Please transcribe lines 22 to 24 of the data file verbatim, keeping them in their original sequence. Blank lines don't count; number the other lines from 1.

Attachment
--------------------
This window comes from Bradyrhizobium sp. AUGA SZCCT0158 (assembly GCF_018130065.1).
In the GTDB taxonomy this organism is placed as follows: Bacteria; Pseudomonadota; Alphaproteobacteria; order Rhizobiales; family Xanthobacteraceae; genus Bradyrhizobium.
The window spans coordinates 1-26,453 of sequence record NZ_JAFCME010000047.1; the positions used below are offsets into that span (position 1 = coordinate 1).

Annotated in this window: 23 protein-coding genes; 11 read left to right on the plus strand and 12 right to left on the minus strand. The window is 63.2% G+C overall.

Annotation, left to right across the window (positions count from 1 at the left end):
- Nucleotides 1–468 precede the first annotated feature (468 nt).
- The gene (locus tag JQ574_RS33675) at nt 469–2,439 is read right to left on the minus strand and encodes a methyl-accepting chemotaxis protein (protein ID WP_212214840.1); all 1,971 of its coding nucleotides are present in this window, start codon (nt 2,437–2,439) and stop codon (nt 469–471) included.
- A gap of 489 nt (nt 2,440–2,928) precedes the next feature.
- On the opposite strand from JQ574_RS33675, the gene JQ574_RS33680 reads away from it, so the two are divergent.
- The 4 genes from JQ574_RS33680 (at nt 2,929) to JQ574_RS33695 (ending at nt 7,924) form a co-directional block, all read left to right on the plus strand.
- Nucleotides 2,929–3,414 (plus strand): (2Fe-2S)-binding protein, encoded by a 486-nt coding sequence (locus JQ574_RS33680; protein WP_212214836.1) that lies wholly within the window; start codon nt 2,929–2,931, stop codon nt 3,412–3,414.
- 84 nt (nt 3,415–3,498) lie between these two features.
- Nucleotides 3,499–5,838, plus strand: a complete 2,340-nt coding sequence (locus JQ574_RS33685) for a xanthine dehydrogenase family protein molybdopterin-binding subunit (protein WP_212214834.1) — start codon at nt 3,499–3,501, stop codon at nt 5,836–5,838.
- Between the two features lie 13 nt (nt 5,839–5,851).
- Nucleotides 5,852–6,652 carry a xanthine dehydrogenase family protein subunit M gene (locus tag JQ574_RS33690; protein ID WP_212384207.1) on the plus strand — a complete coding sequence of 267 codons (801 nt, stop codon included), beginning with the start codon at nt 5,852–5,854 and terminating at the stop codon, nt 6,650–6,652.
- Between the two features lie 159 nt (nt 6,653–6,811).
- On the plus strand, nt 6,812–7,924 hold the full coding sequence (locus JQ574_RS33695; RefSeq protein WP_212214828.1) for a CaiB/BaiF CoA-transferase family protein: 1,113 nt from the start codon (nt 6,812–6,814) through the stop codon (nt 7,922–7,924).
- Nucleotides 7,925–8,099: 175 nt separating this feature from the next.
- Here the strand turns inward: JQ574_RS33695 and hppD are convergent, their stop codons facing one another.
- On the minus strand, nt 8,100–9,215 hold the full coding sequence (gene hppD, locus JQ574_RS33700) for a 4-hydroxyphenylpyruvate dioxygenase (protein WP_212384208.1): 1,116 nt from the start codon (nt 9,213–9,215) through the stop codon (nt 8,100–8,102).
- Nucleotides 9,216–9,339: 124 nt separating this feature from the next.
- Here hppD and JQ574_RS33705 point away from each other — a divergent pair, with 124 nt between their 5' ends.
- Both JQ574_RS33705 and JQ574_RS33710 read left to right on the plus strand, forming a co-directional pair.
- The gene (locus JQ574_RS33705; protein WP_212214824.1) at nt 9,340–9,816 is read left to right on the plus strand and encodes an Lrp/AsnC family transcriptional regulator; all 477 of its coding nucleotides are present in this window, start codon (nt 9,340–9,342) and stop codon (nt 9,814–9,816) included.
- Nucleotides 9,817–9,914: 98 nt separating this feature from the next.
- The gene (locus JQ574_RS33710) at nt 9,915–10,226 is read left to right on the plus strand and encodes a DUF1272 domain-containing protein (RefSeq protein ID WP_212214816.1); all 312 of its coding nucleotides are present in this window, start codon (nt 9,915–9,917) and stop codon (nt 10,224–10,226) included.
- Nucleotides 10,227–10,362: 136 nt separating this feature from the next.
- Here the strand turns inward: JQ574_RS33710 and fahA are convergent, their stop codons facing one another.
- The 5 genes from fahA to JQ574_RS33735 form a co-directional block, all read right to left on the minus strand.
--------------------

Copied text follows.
- Here hppD and JQ574_RS33705 point away from each other — a divergent pair, with 124 nt between their 5' ends.
- Both JQ574_RS33705 and JQ574_RS33710 read left to right on the plus strand, forming a co-directional pair.
- The gene (locus JQ574_RS33705; protein WP_212214824.1) at nt 9,340–9,816 is read left to right on the plus strand and encodes an Lrp/AsnC family transcriptional regulator; all 477 of its coding nucleotides are present in this window, start codon (nt 9,340–9,342) and stop codon (nt 9,814–9,816) included.